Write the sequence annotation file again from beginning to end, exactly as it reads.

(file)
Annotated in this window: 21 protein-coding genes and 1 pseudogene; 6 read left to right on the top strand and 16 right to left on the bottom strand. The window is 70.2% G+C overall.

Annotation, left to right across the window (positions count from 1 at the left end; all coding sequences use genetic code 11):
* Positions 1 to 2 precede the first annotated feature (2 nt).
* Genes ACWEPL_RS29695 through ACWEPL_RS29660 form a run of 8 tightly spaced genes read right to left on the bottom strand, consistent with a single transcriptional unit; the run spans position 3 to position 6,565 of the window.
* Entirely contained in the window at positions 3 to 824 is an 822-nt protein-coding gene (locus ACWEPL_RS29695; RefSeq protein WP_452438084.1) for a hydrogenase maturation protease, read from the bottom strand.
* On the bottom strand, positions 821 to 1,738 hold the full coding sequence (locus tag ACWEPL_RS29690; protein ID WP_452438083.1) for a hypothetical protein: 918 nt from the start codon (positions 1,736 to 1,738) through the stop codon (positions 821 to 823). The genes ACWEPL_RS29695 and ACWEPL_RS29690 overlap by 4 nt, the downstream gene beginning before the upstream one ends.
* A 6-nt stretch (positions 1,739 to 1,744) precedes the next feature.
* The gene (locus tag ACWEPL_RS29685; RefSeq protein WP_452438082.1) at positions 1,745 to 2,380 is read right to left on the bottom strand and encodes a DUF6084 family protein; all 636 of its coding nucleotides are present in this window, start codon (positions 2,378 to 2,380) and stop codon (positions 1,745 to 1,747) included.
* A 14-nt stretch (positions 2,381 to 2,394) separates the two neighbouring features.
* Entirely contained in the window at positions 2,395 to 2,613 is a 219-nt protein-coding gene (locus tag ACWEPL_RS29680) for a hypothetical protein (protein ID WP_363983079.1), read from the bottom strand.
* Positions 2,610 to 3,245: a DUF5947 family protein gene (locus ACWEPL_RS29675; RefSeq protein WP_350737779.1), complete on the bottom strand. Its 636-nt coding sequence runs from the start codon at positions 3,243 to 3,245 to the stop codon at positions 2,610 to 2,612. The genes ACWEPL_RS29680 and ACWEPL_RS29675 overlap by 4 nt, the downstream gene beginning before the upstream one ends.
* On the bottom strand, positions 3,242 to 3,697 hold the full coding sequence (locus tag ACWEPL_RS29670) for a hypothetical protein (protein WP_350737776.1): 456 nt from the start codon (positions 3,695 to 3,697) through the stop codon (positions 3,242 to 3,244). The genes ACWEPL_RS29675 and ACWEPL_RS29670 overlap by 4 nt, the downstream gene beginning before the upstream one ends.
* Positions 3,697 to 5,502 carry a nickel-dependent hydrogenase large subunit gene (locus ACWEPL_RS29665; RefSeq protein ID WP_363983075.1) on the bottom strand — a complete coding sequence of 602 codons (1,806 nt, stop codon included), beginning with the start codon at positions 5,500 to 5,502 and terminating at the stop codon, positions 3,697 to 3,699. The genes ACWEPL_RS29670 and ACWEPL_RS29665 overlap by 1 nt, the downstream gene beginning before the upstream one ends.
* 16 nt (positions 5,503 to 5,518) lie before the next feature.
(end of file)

Annotated in this window: 21 protein-coding genes and 1 pseudogene; 6 read left to right on the top strand and 16 right to left on the bottom strand. The window is 70.2% G+C overall.

Annotation, left to right across the window (positions count from 1 at the left end; all coding sequences use genetic code 11):
* Positions 1 to 2 precede the first annotated feature (2 nt).
* Genes ACWEPL_RS29695 through ACWEPL_RS29660 form a run of 8 tightly spaced genes read right to left on the bottom strand, consistent with a single transcriptional unit; the run spans position 3 to position 6,565 of the window.
* Entirely contained in the window at positions 3 to 824 is an 822-nt protein-coding gene (locus ACWEPL_RS29695; RefSeq protein WP_452438084.1) for a hydrogenase maturation protease, read from the bottom strand.
* On the bottom strand, positions 821 to 1,738 hold the full coding sequence (locus tag ACWEPL_RS29690; protein ID WP_452438083.1) for a hypothetical protein: 918 nt from the start codon (positions 1,736 to 1,738) through the stop codon (positions 821 to 823). The genes ACWEPL_RS29695 and ACWEPL_RS29690 overlap by 4 nt, the downstream gene beginning before the upstream one ends.
* A 6-nt stretch (positions 1,739 to 1,744) precedes the next feature.
* The gene (locus tag ACWEPL_RS29685; RefSeq protein WP_452438082.1) at positions 1,745 to 2,380 is read right to left on the bottom strand and encodes a DUF6084 family protein; all 636 of its coding nucleotides are present in this window, start codon (positions 2,378 to 2,380) and stop codon (positions 1,745 to 1,747) included.
* A 14-nt stretch (positions 2,381 to 2,394) separates the two neighbouring features.
* Entirely contained in the window at positions 2,395 to 2,613 is a 219-nt protein-coding gene (locus tag ACWEPL_RS29680) for a hypothetical protein (protein ID WP_363983079.1), read from the bottom strand.
* Positions 2,610 to 3,245: a DUF5947 family protein gene (locus ACWEPL_RS29675; RefSeq protein WP_350737779.1), complete on the bottom strand. Its 636-nt coding sequence runs from the start codon at positions 3,243 to 3,245 to the stop codon at positions 2,610 to 2,612. The genes ACWEPL_RS29680 and ACWEPL_RS29675 overlap by 4 nt, the downstream gene beginning before the upstream one ends.
* On the bottom strand, positions 3,242 to 3,697 hold the full coding sequence (locus tag ACWEPL_RS29670) for a hypothetical protein (protein WP_350737776.1): 456 nt from the start codon (positions 3,695 to 3,697) through the stop codon (positions 3,242 to 3,244). The genes ACWEPL_RS29675 and ACWEPL_RS29670 overlap by 4 nt, the downstream gene beginning before the upstream one ends.
* Positions 3,697 to 5,502 carry a nickel-dependent hydrogenase large subunit gene (locus ACWEPL_RS29665; RefSeq protein ID WP_363983075.1) on the bottom strand — a complete coding sequence of 602 codons (1,806 nt, stop codon included), beginning with the start codon at positions 5,500 to 5,502 and terminating at the stop codon, positions 3,697 to 3,699. The genes ACWEPL_RS29670 and ACWEPL_RS29665 overlap by 1 nt, the downstream gene beginning before the upstream one ends.
* 16 nt (positions 5,503 to 5,518) lie before the next feature.